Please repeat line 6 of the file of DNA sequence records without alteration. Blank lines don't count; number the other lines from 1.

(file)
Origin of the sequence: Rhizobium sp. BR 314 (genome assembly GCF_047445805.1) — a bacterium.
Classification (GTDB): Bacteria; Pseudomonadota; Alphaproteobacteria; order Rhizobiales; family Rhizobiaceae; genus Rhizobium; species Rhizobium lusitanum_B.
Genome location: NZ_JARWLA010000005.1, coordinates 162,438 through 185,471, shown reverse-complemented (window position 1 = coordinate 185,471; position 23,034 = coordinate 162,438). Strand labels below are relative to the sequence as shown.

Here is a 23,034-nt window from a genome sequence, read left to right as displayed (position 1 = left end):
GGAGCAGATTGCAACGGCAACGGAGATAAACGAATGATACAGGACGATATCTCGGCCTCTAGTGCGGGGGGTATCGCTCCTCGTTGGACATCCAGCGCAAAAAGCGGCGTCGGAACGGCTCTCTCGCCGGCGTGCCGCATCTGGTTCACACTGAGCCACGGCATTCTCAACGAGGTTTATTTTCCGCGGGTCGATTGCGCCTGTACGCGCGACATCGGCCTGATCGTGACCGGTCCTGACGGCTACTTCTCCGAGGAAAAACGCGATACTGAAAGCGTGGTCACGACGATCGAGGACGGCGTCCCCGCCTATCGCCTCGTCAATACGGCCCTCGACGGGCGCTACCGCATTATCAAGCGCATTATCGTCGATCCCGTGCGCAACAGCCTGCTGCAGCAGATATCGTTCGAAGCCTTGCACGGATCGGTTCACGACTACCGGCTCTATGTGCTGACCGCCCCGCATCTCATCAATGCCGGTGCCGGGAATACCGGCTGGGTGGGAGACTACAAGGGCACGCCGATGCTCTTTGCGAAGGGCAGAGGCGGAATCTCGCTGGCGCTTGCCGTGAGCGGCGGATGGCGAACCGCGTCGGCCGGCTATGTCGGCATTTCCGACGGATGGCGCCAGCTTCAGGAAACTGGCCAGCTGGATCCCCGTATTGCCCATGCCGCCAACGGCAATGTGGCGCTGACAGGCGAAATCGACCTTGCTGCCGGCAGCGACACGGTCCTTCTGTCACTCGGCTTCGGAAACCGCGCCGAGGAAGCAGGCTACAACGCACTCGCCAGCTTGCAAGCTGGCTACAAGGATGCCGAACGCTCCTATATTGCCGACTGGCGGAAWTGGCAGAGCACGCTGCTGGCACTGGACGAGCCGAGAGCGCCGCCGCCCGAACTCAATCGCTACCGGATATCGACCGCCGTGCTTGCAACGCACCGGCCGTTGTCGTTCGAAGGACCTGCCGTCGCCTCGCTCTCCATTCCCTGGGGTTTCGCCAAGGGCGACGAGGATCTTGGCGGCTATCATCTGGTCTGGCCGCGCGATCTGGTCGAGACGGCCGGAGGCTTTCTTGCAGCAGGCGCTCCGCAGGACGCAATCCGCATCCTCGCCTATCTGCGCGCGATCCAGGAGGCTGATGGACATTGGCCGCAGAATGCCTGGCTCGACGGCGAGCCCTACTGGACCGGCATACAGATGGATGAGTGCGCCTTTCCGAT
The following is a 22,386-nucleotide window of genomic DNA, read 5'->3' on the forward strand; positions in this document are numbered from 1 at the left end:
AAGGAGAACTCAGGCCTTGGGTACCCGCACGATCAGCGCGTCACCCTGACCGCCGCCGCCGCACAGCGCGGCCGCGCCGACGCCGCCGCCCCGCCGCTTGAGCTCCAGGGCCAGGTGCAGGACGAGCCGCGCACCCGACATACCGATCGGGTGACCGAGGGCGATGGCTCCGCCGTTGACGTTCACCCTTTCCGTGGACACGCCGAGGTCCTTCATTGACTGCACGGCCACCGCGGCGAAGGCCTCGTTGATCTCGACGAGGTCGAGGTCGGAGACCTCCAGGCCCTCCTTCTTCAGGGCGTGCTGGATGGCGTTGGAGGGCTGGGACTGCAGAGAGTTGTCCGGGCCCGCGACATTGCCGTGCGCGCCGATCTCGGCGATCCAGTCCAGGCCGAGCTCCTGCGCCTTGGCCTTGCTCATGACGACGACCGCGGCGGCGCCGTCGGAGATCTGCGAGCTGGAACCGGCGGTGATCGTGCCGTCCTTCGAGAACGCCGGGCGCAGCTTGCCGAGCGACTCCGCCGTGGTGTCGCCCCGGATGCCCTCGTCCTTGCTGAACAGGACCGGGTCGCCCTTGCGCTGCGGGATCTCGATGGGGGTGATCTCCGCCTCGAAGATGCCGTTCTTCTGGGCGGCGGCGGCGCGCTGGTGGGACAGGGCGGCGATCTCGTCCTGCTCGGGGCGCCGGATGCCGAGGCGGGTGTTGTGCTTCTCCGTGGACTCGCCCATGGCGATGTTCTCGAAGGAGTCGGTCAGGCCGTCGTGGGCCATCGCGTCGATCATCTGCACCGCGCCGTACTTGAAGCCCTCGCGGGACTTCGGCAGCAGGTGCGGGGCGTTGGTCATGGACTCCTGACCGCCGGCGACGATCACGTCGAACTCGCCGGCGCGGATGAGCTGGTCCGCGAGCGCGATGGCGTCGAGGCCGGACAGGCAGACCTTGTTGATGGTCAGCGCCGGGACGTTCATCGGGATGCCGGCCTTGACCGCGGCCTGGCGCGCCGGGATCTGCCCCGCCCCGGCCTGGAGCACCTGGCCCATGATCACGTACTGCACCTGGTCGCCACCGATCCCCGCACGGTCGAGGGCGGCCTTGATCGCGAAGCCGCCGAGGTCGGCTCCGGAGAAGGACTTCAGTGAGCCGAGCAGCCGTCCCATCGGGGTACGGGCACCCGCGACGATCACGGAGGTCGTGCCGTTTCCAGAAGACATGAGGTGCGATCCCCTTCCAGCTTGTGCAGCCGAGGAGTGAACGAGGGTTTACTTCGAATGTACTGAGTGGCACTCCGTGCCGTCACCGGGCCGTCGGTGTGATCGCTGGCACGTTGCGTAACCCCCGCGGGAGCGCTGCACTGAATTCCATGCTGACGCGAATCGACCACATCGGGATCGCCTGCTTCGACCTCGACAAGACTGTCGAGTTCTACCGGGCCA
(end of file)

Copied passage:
The following is a 22,386-nucleotide window of genomic DNA, read 5'->3' on the forward strand; positions in this document are numbered from 1 at the left end: